Tuesday, January 27, 2015

Is the White House Ready for a Drone Attack?

This week a government employee flew a recreational drone "quadcopter" over the White House at 3am.

Reports suggest the drone crashed on its own and was seemingly not brought down by anti-drone technology, such as signal jamming.

As a side note, apparently there is nothing much for federal workers to do in DC at 3am. The only way to have any fun is to fly a recreational drone around the White House illegally and see if you get caught.

Apparently the drone operator has been identified as an employee of the National Geospatial-Intelligence Agency, which explains the earlier reticence in identifying him. He had been drinking that night and lost control of the drone. Sounds like a DC federal worker to me.

This entire episode has engendered much comment on whether the President of the United States is in any danger of a drone attack by terrorists.

The Washington Post's Philip Bump wrote that the danger is "very, very small," and as evidence he interviewed someone from an aerial photography company!

A more sober assessment is found in the New York Times, where it is explained the small size of drones makes them difficult to detect, and security experts are concerned about the growing danger to the White House and the President, who will often hold news events on the South Lawn, where he could be targeted.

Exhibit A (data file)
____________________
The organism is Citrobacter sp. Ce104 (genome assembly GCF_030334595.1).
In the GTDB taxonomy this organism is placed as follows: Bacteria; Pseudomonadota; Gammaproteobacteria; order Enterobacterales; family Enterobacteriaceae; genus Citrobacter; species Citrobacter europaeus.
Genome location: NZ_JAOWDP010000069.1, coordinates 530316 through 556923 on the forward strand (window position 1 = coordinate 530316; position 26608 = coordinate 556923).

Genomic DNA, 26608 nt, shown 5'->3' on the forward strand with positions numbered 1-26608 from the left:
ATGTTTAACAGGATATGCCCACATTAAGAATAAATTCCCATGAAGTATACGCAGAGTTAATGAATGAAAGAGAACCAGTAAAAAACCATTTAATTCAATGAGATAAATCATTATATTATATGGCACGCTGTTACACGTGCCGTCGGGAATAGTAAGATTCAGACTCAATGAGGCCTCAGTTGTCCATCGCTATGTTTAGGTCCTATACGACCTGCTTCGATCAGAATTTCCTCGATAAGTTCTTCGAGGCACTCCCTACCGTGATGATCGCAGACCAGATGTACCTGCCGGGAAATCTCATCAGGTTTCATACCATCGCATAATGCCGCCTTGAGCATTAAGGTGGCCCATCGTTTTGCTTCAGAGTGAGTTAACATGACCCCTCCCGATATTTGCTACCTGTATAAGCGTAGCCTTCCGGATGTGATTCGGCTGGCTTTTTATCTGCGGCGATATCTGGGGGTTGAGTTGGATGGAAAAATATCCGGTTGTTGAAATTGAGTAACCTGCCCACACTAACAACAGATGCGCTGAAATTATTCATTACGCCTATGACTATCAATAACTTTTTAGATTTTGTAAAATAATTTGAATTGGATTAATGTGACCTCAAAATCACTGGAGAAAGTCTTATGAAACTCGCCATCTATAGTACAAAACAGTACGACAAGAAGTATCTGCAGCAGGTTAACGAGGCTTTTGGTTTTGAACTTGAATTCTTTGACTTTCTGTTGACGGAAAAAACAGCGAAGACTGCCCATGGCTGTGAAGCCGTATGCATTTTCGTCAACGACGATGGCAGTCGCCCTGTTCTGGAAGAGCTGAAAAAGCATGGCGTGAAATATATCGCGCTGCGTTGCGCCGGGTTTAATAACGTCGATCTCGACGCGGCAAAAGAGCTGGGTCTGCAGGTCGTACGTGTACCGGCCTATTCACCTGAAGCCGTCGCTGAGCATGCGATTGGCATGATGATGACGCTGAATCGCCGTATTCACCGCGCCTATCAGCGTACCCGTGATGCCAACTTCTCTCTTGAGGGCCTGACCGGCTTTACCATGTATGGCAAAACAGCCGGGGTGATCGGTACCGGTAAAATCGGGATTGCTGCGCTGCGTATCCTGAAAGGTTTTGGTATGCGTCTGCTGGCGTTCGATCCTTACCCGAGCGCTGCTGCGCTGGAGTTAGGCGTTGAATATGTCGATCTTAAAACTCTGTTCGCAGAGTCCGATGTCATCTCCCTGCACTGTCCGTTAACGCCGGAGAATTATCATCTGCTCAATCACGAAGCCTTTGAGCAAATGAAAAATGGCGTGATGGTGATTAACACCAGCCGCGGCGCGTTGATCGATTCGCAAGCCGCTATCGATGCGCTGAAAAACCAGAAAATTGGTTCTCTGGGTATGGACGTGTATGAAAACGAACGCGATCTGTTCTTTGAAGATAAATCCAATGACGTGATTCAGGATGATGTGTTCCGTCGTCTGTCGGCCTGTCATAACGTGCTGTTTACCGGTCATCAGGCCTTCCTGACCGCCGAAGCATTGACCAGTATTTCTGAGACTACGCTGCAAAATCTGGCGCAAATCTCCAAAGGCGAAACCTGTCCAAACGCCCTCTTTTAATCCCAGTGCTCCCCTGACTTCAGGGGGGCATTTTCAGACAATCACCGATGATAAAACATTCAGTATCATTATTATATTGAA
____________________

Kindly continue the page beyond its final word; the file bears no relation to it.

Patrick Tucker at Defense One asks whether the White House used drone-killing technology to bring down the 3am quadcopter. The question is left open as he discusses jamming techniques the White House might be employing.

It seems absurd to suggest the danger is small in a world of al Qaeda and ISIS. Concern seems to focus on a swarm of drones attacking an outdoor target and what steps need to be taken to defend against such scenarios.

Flying drones in DC may be illegal, but that won't stop terrorists or criminals or even over-enthusiastic hobbyists from flying them anyway.

The threat to world leaders such as the President is growing, as just this one example of a stray recreational quadcopter finding its way to the White House grounds has shown.

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